People react after taking military position on the Bosphorus Bridge in Istanbul. File photo: AFP
ISTANBUL, Turkey – A Turkish court on Thursday handed life prison terms to dozens of suspects in a trial over the deadly clashes on an Istanbul bridge during the July 15, 2016 failed coup, state media reported.
The bridge across the Bosphorus in Istanbul – now renamed the July 15 Martyrs’ Bridge – was the scene of bloody fighting between Erdogan’s supporters and renegade soldiers seeking to oust the government.
The court in Silivri outside Istanbul sentenced 72 suspects, including former lieutenant colonel Turgay Odemis, to life in jail on charges of “attempting to overthrow the constitutional order,” the Anadolu news agency reported.
The judge handed 22 suspects jail terms of 17 years and seven months each, and five suspects 15 years each on charges of “aiding” an attempt to overthrow the constitutional order, according to the news agency.
Thirty-four civilians and seven coup plotters were killed on the bridge, according to the indictment.
In addition, 12 suspects were given life terms for “premeditated murder” in the case over the killing of President Recep Tayyip Erdogan’s campaign manager Erol Olcok and his 16-year-old son Abdullah Tayyip.
Both were killed when soldiers opened fire on protesters on the bridge. Olcok had named his son after Erdogan and his predecessor as president, Abdullah Gul.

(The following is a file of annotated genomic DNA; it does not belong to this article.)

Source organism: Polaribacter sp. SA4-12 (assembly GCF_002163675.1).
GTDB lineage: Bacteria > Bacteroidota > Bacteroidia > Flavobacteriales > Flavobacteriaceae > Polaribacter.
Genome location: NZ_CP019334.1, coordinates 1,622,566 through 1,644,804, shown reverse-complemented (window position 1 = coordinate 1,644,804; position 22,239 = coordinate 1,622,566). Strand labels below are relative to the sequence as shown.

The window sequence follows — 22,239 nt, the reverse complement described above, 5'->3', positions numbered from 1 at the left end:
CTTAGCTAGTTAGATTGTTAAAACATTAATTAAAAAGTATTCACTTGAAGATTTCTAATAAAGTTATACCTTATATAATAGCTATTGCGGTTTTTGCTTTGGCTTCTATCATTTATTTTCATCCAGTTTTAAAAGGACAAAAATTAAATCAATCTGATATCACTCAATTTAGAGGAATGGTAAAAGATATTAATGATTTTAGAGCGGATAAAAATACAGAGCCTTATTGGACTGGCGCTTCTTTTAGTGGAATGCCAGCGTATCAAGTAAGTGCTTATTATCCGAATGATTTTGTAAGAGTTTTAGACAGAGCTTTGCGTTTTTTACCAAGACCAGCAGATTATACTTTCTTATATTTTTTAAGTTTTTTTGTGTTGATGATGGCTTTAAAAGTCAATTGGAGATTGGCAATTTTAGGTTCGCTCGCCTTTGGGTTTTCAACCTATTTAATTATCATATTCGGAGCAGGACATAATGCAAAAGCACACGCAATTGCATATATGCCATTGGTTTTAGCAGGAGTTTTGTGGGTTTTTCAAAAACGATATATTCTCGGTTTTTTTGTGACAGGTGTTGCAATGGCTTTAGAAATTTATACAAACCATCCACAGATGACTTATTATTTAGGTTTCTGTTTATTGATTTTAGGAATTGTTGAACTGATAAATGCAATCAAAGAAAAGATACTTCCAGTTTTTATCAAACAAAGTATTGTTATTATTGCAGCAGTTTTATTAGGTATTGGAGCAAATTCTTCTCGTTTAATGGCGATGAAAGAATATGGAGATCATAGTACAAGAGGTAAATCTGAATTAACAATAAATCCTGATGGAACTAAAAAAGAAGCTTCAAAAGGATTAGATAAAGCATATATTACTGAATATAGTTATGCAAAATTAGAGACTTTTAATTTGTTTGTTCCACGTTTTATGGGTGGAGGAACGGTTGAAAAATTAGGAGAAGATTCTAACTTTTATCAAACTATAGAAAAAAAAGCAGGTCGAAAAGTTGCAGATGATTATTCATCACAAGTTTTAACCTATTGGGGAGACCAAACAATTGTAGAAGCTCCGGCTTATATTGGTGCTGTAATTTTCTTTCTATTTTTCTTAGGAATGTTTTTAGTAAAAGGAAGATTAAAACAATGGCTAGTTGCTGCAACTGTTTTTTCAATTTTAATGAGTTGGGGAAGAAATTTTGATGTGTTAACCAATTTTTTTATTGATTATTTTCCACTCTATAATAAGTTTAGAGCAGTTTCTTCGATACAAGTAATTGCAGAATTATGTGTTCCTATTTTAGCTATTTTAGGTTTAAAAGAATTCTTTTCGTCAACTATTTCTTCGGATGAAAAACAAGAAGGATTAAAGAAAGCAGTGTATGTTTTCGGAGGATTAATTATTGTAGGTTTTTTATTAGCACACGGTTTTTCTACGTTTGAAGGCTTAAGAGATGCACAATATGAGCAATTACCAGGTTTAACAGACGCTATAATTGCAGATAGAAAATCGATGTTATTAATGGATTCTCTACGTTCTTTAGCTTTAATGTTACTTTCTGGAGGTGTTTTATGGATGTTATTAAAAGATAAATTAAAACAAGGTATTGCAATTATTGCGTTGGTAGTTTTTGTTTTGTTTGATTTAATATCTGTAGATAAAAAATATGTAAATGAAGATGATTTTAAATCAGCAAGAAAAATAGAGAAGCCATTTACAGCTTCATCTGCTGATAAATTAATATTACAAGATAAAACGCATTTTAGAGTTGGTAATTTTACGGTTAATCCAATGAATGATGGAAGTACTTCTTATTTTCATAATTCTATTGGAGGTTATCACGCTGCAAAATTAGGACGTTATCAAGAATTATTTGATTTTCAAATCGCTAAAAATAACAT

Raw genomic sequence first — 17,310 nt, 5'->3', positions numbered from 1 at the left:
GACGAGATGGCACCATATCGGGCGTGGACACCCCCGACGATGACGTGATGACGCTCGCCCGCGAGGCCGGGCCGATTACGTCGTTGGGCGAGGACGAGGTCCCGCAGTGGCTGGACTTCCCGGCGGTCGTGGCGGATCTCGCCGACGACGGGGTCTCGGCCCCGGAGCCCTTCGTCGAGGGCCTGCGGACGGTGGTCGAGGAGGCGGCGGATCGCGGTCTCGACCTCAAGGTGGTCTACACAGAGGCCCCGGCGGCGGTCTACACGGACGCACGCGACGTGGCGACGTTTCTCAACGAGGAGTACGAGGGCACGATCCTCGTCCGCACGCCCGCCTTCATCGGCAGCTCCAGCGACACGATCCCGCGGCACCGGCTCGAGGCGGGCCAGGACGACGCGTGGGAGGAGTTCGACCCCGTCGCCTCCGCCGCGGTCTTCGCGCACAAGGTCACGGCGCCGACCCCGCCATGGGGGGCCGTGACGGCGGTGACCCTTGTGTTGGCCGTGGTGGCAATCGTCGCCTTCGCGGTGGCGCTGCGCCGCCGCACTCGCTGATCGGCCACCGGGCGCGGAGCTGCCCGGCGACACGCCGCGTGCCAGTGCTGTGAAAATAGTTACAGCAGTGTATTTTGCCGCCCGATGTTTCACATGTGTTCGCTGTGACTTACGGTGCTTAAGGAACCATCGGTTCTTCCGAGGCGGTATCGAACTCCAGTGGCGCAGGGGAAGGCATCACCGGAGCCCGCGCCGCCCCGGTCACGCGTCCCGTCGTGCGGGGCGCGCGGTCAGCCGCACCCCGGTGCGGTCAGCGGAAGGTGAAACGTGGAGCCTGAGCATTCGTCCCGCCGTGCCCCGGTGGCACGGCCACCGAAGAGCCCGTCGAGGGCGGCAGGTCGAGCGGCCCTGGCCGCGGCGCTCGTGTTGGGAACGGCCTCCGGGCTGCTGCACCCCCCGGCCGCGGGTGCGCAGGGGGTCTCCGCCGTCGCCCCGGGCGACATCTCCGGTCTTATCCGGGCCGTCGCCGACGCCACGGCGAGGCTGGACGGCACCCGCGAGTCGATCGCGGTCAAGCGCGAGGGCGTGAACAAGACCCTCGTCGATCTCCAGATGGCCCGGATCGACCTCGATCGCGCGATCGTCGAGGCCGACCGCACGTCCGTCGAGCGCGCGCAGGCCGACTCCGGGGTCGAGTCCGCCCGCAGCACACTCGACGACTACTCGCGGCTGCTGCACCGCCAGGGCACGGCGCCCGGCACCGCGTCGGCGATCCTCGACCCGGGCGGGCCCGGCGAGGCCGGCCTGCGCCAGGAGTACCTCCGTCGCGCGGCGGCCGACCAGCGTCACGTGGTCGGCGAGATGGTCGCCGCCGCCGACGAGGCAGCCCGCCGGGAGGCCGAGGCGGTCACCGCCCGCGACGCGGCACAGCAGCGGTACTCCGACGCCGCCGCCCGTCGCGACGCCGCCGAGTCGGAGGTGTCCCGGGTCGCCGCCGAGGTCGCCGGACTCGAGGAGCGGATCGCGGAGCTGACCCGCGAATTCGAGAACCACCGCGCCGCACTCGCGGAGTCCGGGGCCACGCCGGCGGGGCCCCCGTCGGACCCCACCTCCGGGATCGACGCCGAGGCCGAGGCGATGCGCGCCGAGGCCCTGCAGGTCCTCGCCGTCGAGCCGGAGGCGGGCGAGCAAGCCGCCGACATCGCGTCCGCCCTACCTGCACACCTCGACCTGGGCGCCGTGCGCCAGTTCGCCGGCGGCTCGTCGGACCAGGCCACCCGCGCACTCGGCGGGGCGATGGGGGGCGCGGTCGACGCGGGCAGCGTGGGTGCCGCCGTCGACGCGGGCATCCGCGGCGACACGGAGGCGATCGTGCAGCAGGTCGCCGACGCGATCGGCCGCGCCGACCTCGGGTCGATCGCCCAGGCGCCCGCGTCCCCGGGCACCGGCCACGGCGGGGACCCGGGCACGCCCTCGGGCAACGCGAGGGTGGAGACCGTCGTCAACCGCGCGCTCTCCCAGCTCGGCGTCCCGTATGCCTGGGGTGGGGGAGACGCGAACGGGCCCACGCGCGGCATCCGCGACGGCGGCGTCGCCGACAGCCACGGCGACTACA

Erdogan attended the funeral of the Olcoks and others two days after the coup bid, weeping openly in a rare show of emotion.
Hundreds of court cases are in progress across the country against the alleged perpetrators of the coup, with dozens of life sentences already handed to the top suspects.
The latest court verdict comes after Erdogan secured an outright victory in June 24 presidential elections with sweeping new powers.
The government has launched a vast crackdown on coup plotters in the wake of the coup bid under the state of emergency, with Erdogan vowing to purge of state institutions to clean the “virus” of US-based Muslim preacher Fethullah Gulen.
Ankara blames Gulen for masterminding the coup attempt but he has denied any role.
Tens of thousands of people have been arrested since the failed putsch, accused of links to the Gulen movement and many other public sector employees have been sacked or suspended.
In his election campaign, Erdogan promised to lift the state of emergency which has now lasted almost two years. The state of emergency's latest extension is due to elapse on July 18.